Alin Suciu has another marvellous post on an item entirely new to me.
When the High Dam was built in the 1960s, almost the entire Nile valley between Aswan and Wadi Halfa had been inundated in order to create the Lake Nassar. As the waters were rising, many archeological sites were destroyed, while others, such as the well-known temples of Abu-Simbel, were removed from their original location and re-erected elsewhere. During the construction of the dam, more precisely in October-November 1965, the archeological team from the Oriental Institute of the University of Chicago was excavating a Christian monastery at Qasr el-Wizz, situated just a couple of kilometers north of Faras, in Lower Nubia. …
Perhaps the most exciting discovery of the Chicago team at Qasr el-Wizz was a small parchment book written in Coptic. The manuscript was found almost intact, virtually the entire text being preserved. The Qasr el-Wizz codex was initially housed in the Coptic Museum in Cairo, but was later been moved to the new Nubian Museum in Aswan.
The codex is quite short (only 17 folios), is dated to the 10th century, and contains two items:
A revelation of the risen Christ to the apostles, delivered on the Mount of Olives. “It contains a dialogue of the apostle Peter with the resurrected Christ concerning the eschatological and soteriological function of the Cross.”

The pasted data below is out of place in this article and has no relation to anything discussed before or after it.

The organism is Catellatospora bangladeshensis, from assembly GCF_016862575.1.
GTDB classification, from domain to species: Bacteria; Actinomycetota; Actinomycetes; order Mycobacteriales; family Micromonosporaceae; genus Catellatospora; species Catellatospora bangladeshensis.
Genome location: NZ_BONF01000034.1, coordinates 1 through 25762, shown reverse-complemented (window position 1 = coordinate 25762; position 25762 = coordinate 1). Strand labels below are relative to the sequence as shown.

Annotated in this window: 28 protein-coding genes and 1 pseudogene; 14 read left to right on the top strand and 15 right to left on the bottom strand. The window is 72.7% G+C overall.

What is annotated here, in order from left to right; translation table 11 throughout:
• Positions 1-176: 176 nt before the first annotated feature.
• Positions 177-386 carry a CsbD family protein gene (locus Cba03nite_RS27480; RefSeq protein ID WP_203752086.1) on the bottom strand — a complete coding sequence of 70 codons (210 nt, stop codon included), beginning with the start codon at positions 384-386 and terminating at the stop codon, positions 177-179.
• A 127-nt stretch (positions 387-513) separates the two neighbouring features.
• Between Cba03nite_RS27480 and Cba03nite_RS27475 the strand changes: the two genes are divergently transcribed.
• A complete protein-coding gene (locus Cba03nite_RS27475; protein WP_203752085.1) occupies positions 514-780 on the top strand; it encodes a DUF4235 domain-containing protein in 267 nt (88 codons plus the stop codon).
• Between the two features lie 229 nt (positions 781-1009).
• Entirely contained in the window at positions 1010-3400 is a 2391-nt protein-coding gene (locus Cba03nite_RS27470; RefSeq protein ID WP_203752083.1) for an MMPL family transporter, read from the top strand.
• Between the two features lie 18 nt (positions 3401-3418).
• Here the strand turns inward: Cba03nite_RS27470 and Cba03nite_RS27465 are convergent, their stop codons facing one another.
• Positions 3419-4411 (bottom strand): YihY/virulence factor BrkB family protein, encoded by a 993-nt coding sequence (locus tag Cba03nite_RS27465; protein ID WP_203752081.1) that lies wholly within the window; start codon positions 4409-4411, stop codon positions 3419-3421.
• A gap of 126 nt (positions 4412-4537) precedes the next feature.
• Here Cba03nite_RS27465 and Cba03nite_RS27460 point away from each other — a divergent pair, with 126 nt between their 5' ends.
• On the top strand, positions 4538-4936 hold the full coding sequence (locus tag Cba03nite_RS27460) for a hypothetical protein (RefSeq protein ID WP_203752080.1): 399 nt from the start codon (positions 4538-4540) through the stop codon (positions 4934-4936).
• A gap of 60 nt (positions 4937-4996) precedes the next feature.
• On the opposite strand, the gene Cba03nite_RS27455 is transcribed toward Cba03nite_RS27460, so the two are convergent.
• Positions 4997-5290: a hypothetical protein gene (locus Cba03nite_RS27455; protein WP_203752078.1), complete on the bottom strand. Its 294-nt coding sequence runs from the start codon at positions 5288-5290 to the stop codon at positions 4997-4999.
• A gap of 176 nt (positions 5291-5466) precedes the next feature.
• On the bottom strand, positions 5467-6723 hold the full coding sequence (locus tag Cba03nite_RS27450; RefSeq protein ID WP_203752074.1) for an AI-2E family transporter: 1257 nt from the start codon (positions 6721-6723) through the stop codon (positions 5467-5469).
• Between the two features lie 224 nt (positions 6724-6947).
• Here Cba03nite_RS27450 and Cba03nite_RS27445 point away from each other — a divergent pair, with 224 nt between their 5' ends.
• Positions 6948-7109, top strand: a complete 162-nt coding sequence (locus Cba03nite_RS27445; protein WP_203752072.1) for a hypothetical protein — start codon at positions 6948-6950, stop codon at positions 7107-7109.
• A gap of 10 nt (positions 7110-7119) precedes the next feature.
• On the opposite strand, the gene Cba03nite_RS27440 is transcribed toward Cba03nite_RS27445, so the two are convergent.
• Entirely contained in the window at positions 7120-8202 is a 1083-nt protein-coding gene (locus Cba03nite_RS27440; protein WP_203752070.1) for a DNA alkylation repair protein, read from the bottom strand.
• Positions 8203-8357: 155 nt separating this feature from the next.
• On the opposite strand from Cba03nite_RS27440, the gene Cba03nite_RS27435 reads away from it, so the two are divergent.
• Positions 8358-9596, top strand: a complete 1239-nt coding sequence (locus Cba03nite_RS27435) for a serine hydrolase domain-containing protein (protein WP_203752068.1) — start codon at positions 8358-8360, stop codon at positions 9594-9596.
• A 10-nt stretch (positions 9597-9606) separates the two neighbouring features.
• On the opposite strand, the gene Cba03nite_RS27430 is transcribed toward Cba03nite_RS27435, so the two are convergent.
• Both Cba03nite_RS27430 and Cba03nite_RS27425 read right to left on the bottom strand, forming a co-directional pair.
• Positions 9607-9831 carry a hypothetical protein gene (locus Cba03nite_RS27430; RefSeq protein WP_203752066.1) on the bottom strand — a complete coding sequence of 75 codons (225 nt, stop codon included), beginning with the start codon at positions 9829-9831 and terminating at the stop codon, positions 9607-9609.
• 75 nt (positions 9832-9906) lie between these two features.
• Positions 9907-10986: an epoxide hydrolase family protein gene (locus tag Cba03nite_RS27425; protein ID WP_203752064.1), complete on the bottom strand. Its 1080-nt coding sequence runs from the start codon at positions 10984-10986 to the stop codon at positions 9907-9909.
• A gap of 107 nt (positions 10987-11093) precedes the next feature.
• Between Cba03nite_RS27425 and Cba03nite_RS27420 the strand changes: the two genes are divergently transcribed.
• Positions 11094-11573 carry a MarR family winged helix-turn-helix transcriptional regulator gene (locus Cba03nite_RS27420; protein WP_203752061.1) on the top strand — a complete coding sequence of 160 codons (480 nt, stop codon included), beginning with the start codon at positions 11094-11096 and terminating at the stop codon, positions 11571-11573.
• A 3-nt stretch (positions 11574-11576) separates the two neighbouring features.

“A hymn sung by Jesus whilst the apostles are dancing around the Cross”.
The first item has long been known in Old Nubian, and was published by F. L. Griffith in The Nubian Texts of the Christian Period, Berlin, 1913 (online here).
The second is more interesting: it is an abbreviated version of the “Hymn of the Cross” found in the so-called “Gospel of the Savior”, P. Berol. 22220, published by Charles Hedrick back in 1997-ish — a report about it was one of the first items on my newly created website — and apparently this is also found in the so-called “Strasbourg Coptic Gospel”, which is unknown to me.
An English translation was prepared in typescript by Egyptologist George R. Hughes in 1965, for private use, which Alin rediscovered in the Oriental Institute at the University of Chicago. He did place it online, but felt obliged to remove it after a communication from Artur Obluski, whom he may have thought was writing on behalf of that institution.
That is rather a pity, surely. I have always thought of the Oriental Institute of the University of Chicago as a rather forward-looking body. The availability of an admittedly obsolete translation of this obscure item can only benefit everyone by raising awareness of the text. It is, after all, very obscure. I had never heard of it, and, given my interest in ancient texts, that means that practically no-one has ever heard of it.
Perhaps I might write to that institution and ask whether they really have any objection.